What Conformational Faults are Common to Certain Breeds? - The Horse Forum
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post #1 of 49 Old 09-21-2008, 12:47 AM Thread Starter
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What Conformational Faults are Common to Certain Breeds?

I was wondering about this. My horse is a tb and she's a bit sickle-hocked and cow-hocked. I've noticed that a lot of tb's are like that. Is it characteristic to the breed? Also, I'd say that sway-back is common in Arabs, for example.

Any input about certain breeds having common flaws?

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post #2 of 49 Old 09-21-2008, 01:32 AM
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ooooo good question! I dont have any answers, sorry. But what exactly is cow/sicle-hocked?

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post #3 of 49 Old 09-21-2008, 01:46 AM
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Clydesdales and Shires have been known to be cow hocked. In their breed I don't know it would be so much a conformation as much as how their conformation was meant for pulling.
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post #4 of 49 Old 09-21-2008, 01:53 AM
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For Saddlebreds, I'll have to look back through my ASB forums for the list of perceived common conformational flaws. The two that I see most often are:

Cowhocks


Lordosis (fancy word for "low back") Relatively common, but definitely NOT something bred for. Personally, I don't care if a horse has a low back. I'd rather have a low back than a straight neck.
From mild:


To severe:
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post #5 of 49 Old 09-21-2008, 02:04 AM
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YIKES! No need for a saddle with that severe back, Just wedge a fat butt in there and you aint going anywhere!

Of course I know that horse isnt really ridable...

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post #6 of 49 Old 09-21-2008, 02:11 AM
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I noticed that a lot of TBs have painfully high withers... We have one like that. Or is it just something that can be fixed by more groceries?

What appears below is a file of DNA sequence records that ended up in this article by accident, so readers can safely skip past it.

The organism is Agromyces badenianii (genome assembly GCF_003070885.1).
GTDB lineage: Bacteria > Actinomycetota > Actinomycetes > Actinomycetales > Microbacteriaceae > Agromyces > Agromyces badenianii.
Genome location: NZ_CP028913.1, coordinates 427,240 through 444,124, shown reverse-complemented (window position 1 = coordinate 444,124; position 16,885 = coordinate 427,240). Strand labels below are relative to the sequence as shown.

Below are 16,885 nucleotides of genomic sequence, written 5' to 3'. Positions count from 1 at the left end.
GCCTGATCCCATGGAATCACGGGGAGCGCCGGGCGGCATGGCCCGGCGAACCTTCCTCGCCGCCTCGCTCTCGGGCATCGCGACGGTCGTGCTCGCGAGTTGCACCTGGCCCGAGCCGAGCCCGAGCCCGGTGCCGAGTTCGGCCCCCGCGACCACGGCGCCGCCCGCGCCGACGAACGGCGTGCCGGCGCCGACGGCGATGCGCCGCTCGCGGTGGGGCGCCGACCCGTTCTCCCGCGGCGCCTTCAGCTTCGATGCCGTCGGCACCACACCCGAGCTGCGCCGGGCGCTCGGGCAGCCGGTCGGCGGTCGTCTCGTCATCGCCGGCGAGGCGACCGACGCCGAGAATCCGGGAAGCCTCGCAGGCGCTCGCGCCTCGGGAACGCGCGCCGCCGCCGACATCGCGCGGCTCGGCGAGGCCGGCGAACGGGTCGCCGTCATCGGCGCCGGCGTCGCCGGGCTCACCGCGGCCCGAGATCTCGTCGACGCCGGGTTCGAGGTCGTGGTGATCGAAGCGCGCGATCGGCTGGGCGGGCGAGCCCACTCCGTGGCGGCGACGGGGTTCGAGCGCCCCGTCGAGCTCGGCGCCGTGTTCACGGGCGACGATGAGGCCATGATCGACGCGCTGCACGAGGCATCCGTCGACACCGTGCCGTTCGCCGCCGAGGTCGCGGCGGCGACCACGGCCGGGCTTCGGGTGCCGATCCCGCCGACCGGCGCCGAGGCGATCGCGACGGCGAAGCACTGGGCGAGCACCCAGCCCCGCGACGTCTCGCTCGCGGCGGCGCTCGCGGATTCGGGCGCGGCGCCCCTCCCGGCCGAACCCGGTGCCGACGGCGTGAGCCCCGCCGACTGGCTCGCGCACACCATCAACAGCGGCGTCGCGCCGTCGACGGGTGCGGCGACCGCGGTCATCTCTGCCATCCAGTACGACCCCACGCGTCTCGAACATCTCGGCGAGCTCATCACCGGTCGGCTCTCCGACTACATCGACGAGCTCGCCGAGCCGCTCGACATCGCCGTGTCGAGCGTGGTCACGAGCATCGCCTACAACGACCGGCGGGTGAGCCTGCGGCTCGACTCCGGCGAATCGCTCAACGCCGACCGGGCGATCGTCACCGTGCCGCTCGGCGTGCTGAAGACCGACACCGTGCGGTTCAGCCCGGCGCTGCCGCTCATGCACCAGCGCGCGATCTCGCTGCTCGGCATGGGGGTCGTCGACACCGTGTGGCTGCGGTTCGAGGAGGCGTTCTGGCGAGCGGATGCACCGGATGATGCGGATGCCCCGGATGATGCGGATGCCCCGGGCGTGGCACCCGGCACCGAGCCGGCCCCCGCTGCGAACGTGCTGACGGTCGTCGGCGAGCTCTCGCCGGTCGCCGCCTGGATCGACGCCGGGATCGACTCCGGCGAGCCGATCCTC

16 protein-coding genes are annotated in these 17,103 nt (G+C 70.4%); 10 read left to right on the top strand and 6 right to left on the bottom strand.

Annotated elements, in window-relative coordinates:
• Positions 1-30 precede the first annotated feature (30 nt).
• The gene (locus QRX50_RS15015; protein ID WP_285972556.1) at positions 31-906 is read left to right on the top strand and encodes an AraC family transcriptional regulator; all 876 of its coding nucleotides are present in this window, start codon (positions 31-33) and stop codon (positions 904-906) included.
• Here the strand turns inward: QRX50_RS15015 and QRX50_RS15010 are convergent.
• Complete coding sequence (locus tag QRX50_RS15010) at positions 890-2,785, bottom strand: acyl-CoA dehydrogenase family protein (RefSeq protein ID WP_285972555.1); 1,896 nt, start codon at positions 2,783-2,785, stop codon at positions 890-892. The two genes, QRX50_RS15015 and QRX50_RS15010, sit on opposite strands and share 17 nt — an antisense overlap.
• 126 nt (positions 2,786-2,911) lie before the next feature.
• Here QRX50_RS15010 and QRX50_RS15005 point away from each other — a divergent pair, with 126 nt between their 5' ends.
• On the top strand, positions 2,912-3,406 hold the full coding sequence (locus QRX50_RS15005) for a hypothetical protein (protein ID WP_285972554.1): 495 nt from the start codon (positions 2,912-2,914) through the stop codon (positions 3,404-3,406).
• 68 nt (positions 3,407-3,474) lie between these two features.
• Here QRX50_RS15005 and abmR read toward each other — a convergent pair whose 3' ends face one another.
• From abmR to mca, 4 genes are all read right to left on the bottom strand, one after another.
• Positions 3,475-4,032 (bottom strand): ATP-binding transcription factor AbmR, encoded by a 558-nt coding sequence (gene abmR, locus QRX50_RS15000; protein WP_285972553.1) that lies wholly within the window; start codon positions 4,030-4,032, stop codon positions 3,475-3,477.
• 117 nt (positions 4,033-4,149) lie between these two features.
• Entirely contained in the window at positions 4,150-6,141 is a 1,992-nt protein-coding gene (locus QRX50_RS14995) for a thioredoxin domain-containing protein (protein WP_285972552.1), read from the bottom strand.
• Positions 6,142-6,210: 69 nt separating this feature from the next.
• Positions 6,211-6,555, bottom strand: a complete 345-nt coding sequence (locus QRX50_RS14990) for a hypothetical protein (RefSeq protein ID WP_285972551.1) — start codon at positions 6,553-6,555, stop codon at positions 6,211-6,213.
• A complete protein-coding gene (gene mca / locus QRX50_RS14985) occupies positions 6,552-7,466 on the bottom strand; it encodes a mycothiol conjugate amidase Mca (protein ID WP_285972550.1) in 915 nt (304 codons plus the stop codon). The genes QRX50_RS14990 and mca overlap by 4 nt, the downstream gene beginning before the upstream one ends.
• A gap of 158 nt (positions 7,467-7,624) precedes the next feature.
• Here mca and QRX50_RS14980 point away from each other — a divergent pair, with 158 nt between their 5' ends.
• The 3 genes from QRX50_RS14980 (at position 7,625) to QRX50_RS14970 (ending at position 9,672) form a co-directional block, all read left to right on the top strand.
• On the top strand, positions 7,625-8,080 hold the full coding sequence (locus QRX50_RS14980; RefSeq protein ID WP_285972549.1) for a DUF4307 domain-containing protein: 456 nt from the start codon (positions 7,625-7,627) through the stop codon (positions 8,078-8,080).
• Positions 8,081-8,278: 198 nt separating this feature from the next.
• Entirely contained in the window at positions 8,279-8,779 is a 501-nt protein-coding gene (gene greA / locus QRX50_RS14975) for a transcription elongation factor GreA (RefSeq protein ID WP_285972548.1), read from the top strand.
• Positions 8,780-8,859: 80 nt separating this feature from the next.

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post #7 of 49 Old 09-21-2008, 02:21 AM
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I dont think it can be fixed by more food. I have a tb cross and ive been fattening her up and her withers havent gotten lower.

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post #8 of 49 Old 09-21-2008, 02:47 AM
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That was quite an extensive confo shot. Hard to believe that a horse like that can still get around. I would feel sorry for the animal.
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post #9 of 49 Old 09-21-2008, 03:06 AM
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Actually, that horse was very rideable. He is now retired at 20, but he was shown all over, and was eighth in a class of 20 at the World Championships some years ago.

His saddle was pretty much custom to him. He was never lame, never sore, never put a foot out of place. He has no difficulty moving, running, rollng, kicking, trotting, carrying weight(granted we would never ask him to carry a very large rider), he could drive with the best of them. He was actually the horse I learned to drive. He could and did everything a straight backed horse could do with no trouble at all.

That is the interesting thing about lordosis. Horses are about the only animal that can have such an extensive spinal condition without messing with the nervous system or other functions. They are pretty much "normal". The back does not affect their performance any. I could go get him and ride him tomorrow. We still have his saddle. I don't think his back would be the thing that would give me trouble, but his "I'm retired, let me back out." attitude.

ETA: Photo
Here he is and one of his pasturemates who is a lesson horse. The chestnut is probably 19(I'll have to check), and is about to come out of retirement to teach little W/T lessons. These were my sister's early horses(my first horse is actually the sire of the chestnut and out in that field as well). The bay is actually an orphan and to this day sees my older sister as Mama. They are family. Even though they are capable of doing, and we just don't use them, they earned their place a long time ago.



The chestnut's back was an interesting story, that makes us believe something different than the usual Why? to lordosis.
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post #10 of 49 Old 09-21-2008, 03:19 AM
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That is incredible If I didn't believe your post, I would honestly think the horse was photoshopped.
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